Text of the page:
O’Neill: Defeatist to cede top spot to Germany

If you were looking to conduct a scientific experiment to measure the national team’s progress from Giovanni Trapattoni to Martin O’Neill, you could hardly do better –or maybe that should be worse — than Dino Zoff did in Nice yesterday when the Italian goalkeeping legend paired Ireland with Germany in Group D of the France 2016 Euro qualifying draw.

Nobody will need reminding that, last time around, Ireland suffered an aggregate 9-1 hammering at the feet of the Germans, in the doomed World Cup qualifying campaign which ended with Trapattoni’s exit from the job.

Now, it falls to Martin O’Neill to see if he can do any better against one of international football’s superpowers, as Ireland look to negotiate their way to one of the two automatic qualifying places in a European Championship Group D which also contains Poland, Scotland, Georgia and newcomers Gibraltar.

Conventional wisdom has it that, if Germany are involved in a qualifying group, they can be considered the winners even before a ball has been kicked, leaving the rest to squabble over the silver and bronze places. Martin O’Neill begs to differ, however. At least up to a point.

“I think that’s a bit defeatist,” he said after the draw. “Of course, Germany are the stand out team and expected to go and sweep all before them. But at home, if it we give a really proper approach, there is no reason why we can’t give them a game.”

At which point, he paused. “Those might be famous last words,” he interjected with a smile, before continuing: “I rate Germany very highly. They have good players and, more than that, they are playing with a bit of verve. We’ve all talked before about the old German efficiency. They have that but a lot of flair now as well. Most Germans are pretty excited by their side. You saw the games against us in the World Cup qualifying…”

Rather than relive that painful night in Dublin, we asked if O’Neill considers Germany among the favourites to lift the World Cup this summer.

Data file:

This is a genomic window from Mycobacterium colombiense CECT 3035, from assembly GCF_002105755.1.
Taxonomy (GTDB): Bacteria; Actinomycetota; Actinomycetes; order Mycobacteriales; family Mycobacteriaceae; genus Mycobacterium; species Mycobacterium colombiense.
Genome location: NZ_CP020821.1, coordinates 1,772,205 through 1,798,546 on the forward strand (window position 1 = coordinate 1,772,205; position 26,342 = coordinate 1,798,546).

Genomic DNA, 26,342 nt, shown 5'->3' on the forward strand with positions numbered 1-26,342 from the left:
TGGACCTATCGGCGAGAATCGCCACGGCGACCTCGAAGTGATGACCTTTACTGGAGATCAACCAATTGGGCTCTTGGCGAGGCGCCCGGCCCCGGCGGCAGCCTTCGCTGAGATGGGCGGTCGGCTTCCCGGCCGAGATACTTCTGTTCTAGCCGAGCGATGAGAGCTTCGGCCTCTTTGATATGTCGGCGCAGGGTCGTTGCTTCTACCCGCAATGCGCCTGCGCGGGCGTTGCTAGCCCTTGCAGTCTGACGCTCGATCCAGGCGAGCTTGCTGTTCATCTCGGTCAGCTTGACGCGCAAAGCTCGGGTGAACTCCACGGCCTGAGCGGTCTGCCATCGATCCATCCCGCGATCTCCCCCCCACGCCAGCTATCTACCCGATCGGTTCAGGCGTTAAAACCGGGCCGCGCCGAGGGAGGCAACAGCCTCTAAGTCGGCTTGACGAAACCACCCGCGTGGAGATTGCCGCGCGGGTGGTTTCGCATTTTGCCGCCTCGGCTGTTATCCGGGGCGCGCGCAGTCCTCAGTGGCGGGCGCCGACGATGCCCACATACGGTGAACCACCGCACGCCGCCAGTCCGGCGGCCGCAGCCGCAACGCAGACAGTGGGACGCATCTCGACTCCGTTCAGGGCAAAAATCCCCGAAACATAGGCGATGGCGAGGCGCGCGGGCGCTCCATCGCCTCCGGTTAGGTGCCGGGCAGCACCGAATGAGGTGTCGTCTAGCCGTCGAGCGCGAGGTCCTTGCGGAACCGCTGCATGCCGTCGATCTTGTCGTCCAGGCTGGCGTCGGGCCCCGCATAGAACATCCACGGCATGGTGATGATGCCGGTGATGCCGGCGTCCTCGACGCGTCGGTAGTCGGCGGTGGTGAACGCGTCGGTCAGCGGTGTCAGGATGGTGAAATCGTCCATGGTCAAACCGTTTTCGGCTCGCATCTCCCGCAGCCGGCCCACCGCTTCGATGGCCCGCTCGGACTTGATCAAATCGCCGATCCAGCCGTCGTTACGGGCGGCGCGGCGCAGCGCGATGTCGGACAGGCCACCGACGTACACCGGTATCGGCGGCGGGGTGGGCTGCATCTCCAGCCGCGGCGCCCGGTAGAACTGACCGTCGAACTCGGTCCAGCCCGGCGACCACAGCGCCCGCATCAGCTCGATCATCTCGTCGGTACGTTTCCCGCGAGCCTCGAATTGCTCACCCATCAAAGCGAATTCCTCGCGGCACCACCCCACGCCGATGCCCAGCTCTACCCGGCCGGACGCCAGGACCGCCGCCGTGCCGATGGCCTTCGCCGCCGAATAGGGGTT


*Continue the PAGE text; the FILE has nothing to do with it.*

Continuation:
“Sure they are, themselves and Spain, but for any European team to win the competition in South America will be pretty hard,” he replied.

Overall, he judged Group C to be pretty challenging, adding that Roy Keane – who was also in Nice for the draw – broadly shared his view.

“A little realism is necessary (with Germany in it) but by the same token you don’t want to have a defeatist attitude,” O’Neill reiterated. “Let’s go and approach all the games in the same manner. It’s a tough group but let’s get on with it. It’s going to be a battle all the way through, because it seems that teams are capable of talking points off one another.

“Whether that’s great news for qualification I don’t know. At the end of it all, I’m genuinely excited. I would be whispering a lie if I said I wasn’t eyeing up other groups and earmarking them.

“England’s group looked not too bad. They will like that. We’ve got Poland and when you consider Georgia in Pot Five, they are probably as strong a team in Pot Five as you could have got.”

Of course, O’ Neill has already come up against the Poles as manager of Ireland, his second game in charge being that scoreless draw in Poznan last November. But when we meet them again in Dublin in March 2015 he expects the circumstances to be very different.

“I think sometimes you don’t want to read too much into the friendly games,” he said. “When it comes up next time, it’s competitive. When they played us in November, with respect, they didn’t look to have the same intensity as they had at Wembley a while before. They could nearly have got something against England. They had a couple of good chances to score.”

O’Neill also revealed his pre-draw hunch that “we would get someone close to home,” and the Scots duly popped up to fit that bill, with the manager suggesting that, following years of under-achievement, they’re now making big strides under Gordon Strachan. “Very much so,” he stressed. “They’ve got the squad and they’ve got the players. And if they’ve got everyone fit and ready go, a lot of them are playing big time football. They are improving rapidly under Gordon. I don’t know why they haven’t done as well in recent years but he’s galvanising them at the moment, he’s got a good spirit going and, more than that, they have a few who can play a bit. Considering they are down in Pot Four, they’ll be happy enough with the way things are going.

O’Neill denied, however, that he had played a significant role in nominating Strachan as his successor as Celtic manager. “I don’t think that’s actually true,” he said. “Yes, I met Gordon beforehand but I think Dermot (Desmond) had made his mind up about that. I met Gordon with Dermot to run over the strengths and weaknesses of team. I left him with a fairly decent side and he did very well but I don’t think I had that big an influence.”

As for Group C’s minnows – Euro Championship newcomers Gibraltar – O’Neill confided with a deadpan expression that he doesn’t know too much about them but he was clearly chuffed to learn they will play their home qualifiers in Faro on the Algarve. “Sounds a great trip, doesn’t it?” he observed with a grin.

In conclusion, O’Neill confessed that, with Ireland’s course now plotted for the next two years, he feels he is finally immersed in the world of international management.

“Absolutely,” he enthused, “this is it. The draw totally focused it. I think the next couple of months will fly by. This is the point I was waiting for. I’m genuinely excited by it. Yes, we could have had a better draw. I think it’s pretty tough but it’s there and it definitely focuses the mind.”


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